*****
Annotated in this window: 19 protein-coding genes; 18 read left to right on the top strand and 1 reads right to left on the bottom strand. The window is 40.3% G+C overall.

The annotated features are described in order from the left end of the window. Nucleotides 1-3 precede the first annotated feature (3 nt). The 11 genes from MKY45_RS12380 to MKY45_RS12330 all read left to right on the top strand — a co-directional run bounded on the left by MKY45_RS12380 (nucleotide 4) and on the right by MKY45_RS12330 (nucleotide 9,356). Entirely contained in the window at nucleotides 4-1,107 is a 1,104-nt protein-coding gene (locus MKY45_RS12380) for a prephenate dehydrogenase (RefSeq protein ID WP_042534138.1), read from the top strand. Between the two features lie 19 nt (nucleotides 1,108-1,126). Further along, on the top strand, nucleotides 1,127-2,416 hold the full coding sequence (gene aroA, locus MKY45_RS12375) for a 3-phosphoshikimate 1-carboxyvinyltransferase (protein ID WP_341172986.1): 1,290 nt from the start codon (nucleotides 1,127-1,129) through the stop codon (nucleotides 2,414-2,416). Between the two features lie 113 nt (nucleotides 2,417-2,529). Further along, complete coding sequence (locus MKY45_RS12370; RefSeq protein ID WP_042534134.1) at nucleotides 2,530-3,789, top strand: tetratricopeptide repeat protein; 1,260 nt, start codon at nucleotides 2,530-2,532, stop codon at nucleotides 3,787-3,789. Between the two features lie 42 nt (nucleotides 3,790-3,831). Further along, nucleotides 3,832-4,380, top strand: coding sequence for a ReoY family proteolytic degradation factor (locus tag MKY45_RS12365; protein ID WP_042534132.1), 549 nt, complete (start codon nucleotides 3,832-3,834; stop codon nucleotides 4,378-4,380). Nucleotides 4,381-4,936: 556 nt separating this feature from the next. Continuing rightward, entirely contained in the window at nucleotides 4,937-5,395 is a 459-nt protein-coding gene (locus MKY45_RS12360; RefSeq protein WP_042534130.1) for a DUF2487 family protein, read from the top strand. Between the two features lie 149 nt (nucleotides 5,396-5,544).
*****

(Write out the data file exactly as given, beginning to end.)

Annotated in this window: 19 protein-coding genes; 18 read left to right on the top strand and 1 reads right to left on the bottom strand. The window is 40.3% G+C overall.

The annotated features are described in order from the left end of the window. Nucleotides 1-3 precede the first annotated feature (3 nt). The 11 genes from MKY45_RS12380 to MKY45_RS12330 all read left to right on the top strand — a co-directional run bounded on the left by MKY45_RS12380 (nucleotide 4) and on the right by MKY45_RS12330 (nucleotide 9,356). Entirely contained in the window at nucleotides 4-1,107 is a 1,104-nt protein-coding gene (locus MKY45_RS12380) for a prephenate dehydrogenase (RefSeq protein ID WP_042534138.1), read from the top strand. Between the two features lie 19 nt (nucleotides 1,108-1,126). Further along, on the top strand, nucleotides 1,127-2,416 hold the full coding sequence (gene aroA, locus MKY45_RS12375) for a 3-phosphoshikimate 1-carboxyvinyltransferase (protein ID WP_341172986.1): 1,290 nt from the start codon (nucleotides 1,127-1,129) through the stop codon (nucleotides 2,414-2,416). Between the two features lie 113 nt (nucleotides 2,417-2,529). Further along, complete coding sequence (locus MKY45_RS12370; RefSeq protein ID WP_042534134.1) at nucleotides 2,530-3,789, top strand: tetratricopeptide repeat protein; 1,260 nt, start codon at nucleotides 2,530-2,532, stop codon at nucleotides 3,787-3,789. Between the two features lie 42 nt (nucleotides 3,790-3,831). Further along, nucleotides 3,832-4,380, top strand: coding sequence for a ReoY family proteolytic degradation factor (locus tag MKY45_RS12365; protein ID WP_042534132.1), 549 nt, complete (start codon nucleotides 3,832-3,834; stop codon nucleotides 4,378-4,380). Nucleotides 4,381-4,936: 556 nt separating this feature from the next. Continuing rightward, entirely contained in the window at nucleotides 4,937-5,395 is a 459-nt protein-coding gene (locus MKY45_RS12360; RefSeq protein WP_042534130.1) for a DUF2487 family protein, read from the top strand. Between the two features lie 149 nt (nucleotides 5,396-5,544).